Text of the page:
Ho boy. This was one for the ages.
My spring racing season wrapped up a couple days ago at the Dirty German Endurance Fest, held in Philadelphia’s Pennypack Park. Since I live less than half a mile from the Wissahickon, I don’t often take the time to get up to Pennypack to run, even though the trails are lovely and I do find myself yearning for some less familiar trails.
First off, thanks to Uberendurance Sports for organizing a great event. And thanks to the Wissahickon Wanderers for letting me hang out with them in their somewhat rainproof tent after the race.
Oh…did I say something about rain?
Alas, my trusty, economical Garmin Forerunner 10 has stopped communicating with my computer, and I have not replaced it yet, so I have no GPS maps or elevation profiles to show you for this race. But here is the segment from Strava:
First thing to note is that the course is a bit short. My watch clocked 15.07 miles, and that included a bit of extra distance after missing a turn. It’s one big loop around the park for the 25k, two for the 50k, and three loops plus a bit extra for the 50 Miler.
Pennypack in general is flat with smooth trails. There were maybe five true uphills throughout the course, none with an elevation of more than about 100 feet. So in terms of trail running, this should have been about as easy as it comes. Lots of narrow singletrack, some packed gravel, and a few short sections of pavement. A meadow or two. In a couple sections, one at the beginning, and one about two miles from the end, there are these crazy serpentine twists in the trail that were a lot of fun to run. I mean, really tight, quick turns, one after the other.
There were also three creek crossings. On a normal day, this might have mattered, because, you know, your feet get wet. But Saturday, the creek crossings were more of an opportunity to dry off. Did I mention the rain?
We started off for the 25k at 8:30, amid rain that varied from light to pretty heavy; overall, about an inch and a half fell throughout the day, swelling Pennypack Creek past its boundaries (Aid Station 3 had to be moved during the race because of localized flooding). I started with a very different strategy than in my previous race, a trail half. In that race, I wanted to get out front to avoid getting caught up in a slower queue as we got into the singletrack. For the Dirty German, rather than pushing the pace early and trying to hang on, I took it very easy at the start, easing into my pace. Sure, I gave up some time in the early going, and sure, I needed to wait to work my way up the line on the singletrack, but that was ok. The previous trail half was a pacing disaster, and I fell apart early and suffered long. This race was a bit longer and I wanted to feel better at the finish.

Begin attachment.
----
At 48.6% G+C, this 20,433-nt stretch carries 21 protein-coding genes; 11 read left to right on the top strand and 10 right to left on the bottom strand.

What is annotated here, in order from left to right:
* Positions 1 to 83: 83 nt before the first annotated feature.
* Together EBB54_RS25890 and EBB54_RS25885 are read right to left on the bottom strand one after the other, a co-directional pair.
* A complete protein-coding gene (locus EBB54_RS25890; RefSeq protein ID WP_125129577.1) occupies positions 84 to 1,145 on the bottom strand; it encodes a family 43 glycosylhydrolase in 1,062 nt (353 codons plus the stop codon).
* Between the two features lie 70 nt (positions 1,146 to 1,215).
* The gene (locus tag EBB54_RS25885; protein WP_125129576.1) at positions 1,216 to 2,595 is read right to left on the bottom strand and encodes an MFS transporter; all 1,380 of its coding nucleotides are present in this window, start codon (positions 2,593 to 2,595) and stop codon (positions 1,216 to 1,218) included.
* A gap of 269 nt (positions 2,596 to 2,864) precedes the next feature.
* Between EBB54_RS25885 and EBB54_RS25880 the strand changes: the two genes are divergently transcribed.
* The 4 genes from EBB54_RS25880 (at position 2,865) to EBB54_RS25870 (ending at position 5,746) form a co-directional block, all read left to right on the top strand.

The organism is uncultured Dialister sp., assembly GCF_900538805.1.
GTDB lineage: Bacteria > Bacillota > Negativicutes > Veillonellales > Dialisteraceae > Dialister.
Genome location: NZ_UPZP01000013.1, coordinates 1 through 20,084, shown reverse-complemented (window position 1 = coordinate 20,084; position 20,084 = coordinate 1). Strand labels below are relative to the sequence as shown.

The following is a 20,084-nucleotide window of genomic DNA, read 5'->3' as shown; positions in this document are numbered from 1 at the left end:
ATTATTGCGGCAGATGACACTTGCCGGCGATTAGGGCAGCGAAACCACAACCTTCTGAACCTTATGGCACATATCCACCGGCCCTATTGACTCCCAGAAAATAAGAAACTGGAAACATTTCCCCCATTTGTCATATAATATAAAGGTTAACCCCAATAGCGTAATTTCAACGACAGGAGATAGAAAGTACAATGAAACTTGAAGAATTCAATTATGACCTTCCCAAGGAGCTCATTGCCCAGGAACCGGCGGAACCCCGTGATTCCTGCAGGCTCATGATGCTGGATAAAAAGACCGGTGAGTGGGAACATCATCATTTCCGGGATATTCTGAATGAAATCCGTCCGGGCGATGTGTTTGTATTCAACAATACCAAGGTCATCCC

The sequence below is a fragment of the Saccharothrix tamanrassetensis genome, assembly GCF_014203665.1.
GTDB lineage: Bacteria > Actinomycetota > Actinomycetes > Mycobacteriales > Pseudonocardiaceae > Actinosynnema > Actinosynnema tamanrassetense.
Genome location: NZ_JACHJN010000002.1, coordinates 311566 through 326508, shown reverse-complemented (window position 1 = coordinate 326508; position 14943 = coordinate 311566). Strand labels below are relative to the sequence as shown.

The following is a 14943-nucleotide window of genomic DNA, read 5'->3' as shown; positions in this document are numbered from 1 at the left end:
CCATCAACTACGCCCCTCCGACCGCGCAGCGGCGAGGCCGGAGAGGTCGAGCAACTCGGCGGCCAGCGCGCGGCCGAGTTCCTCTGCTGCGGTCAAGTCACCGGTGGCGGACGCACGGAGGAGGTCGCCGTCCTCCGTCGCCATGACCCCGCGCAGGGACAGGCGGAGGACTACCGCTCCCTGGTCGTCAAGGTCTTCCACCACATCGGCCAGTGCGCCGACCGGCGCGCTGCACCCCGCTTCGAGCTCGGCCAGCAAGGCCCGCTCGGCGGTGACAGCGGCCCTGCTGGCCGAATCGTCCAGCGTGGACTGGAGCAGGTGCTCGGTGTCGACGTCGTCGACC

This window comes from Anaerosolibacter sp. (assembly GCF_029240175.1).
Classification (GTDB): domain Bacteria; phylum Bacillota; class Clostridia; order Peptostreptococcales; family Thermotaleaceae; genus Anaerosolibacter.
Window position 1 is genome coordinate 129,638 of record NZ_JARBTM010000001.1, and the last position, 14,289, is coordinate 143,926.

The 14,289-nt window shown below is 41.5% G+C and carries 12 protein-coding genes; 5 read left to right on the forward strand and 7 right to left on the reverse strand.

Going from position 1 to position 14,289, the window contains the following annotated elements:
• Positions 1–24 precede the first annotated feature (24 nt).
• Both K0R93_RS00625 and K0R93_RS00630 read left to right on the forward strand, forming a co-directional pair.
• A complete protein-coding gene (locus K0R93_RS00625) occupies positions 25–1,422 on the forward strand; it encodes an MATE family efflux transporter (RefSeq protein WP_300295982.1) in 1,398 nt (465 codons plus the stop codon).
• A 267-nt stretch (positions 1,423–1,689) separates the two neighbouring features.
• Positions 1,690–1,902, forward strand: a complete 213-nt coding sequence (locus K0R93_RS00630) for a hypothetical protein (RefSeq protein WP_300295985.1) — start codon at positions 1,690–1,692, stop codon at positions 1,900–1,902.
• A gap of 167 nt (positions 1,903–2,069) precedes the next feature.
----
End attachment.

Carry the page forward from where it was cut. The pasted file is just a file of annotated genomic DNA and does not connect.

The trail itself, early on, held up pretty well. Yes, the trail was equal parts trail and ankle-deep puddle, but the footing remained firm, and I could descend well and run at a fast and comfortable pace when I found the space. With the heavy rain and nearly-contiguous puddles, the creek crossings didn’t seem to be that much of an obstacle, even of the creek was deep enough and fast enough that some of us were trading nervous glances as we forged into the rapids.
I was feeling good, and running with my new 2L Nathan hydration vest, so I skipped the first aid station. I paired up with a couple other runners to chat and regulate my pace, and that went pretty well for the first half of the course as well. But once the second half got under way and the real work began, I put my head down, stopped talking, and ran harder.
The trails also started to come apart over the second half of the race. On Facebook, a number of other runners have been comparing the consistency of the ground to various unbaked foods…cake batter, brownie batter, hot fudge, etc. All accurate. And it all saps the legs pretty good. My IT band kind of went nuts, and I had to deal with some pain up and down my right leg, but I got through it, and it was really only uncomfortable on the downhills, of which there were mercilessly few.
Coming through the last aid station where I grabbed some Coke and a salt potato, I got caught up behind a slow-moving group going through the serpentine section, so I ate some more time there as nursed my leg and waited for a small clearing where I knew I could press ahead a bit. Press ahead I did, running well through the very pretty closing half-mile, and then it was back out into the open for the start/finish area, one last puddle to clean the mud off the shoes if not the legs, and it was over. 2:31:50 or so, a pace just over 10:00/mile. Not great for the easiness of the trails, but considering the weather, and how I am still trying to learn pacing and dealing with terrain in longer trail races, I’ll take it.
What I Learned
To ignore the weather. We’re all out there together. It’s an unavoidable element of the race, it’s a problem to be worked the same way you’d work a mountain or a log to jump over. I mean, mud puddles are fun, anyway.
Two weeks of light running before my next structured training cycle gets going. I just want to keep some miles in my legs but be ready to start fresh. I’ll talk about my late-summer plans later.